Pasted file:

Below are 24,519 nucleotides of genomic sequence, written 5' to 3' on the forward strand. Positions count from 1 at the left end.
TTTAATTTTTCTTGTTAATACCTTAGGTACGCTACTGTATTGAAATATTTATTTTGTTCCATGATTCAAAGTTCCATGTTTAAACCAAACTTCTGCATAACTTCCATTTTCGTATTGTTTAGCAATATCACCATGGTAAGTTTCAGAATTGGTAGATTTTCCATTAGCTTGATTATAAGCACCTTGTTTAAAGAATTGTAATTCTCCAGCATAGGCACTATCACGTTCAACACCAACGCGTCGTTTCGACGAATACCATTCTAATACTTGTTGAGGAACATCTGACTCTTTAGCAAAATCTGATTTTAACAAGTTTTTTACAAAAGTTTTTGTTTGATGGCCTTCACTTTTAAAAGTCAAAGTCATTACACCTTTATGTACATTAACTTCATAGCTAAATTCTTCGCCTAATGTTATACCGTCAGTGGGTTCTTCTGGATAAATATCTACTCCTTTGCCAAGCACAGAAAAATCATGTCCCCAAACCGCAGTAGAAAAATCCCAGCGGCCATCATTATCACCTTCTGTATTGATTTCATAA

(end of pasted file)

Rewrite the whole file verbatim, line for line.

Below are 24,519 nucleotides of genomic sequence, written 5' to 3' on the forward strand. Positions count from 1 at the left end.
TTTAATTTTTCTTGTTAATACCTTAGGTACGCTACTGTATTGAAATATTTATTTTGTTCCATGATTCAAAGTTCCATGTTTAAACCAAACTTCTGCATAACTTCCATTTTCGTATTGTTTAGCAATATCACCATGGTAAGTTTCAGAATTGGTAGATTTTCCATTAGCTTGATTATAAGCACCTTGTTTAAAGAATTGTAATTCTCCAGCATAGGCACTATCACGTTCAACACCAACGCGTCGTTTCGACGAATACCATTCTAATACTTGTTGAGGAACATCTGACTCTTTAGCAAAATCTGATTTTAACAAGTTTTTTACAAAAGTTTTTGTTTGATGGCCTTCACTTTTAAAAGTCAAAGTCATTACACCTTTATGTACATTAACTTCATAGCTAAATTCTTCGCCTAATGTTATACCGTCAGTGGGTTCTTCTGGATAAATATCTACTCCTTTGCCAAGCACAGAAAAATCATGTCCCCAAACCGCAGTAGAAAAATCCCAGCGGCCATCATTATCACCTTCTGTATTGATTTCATAA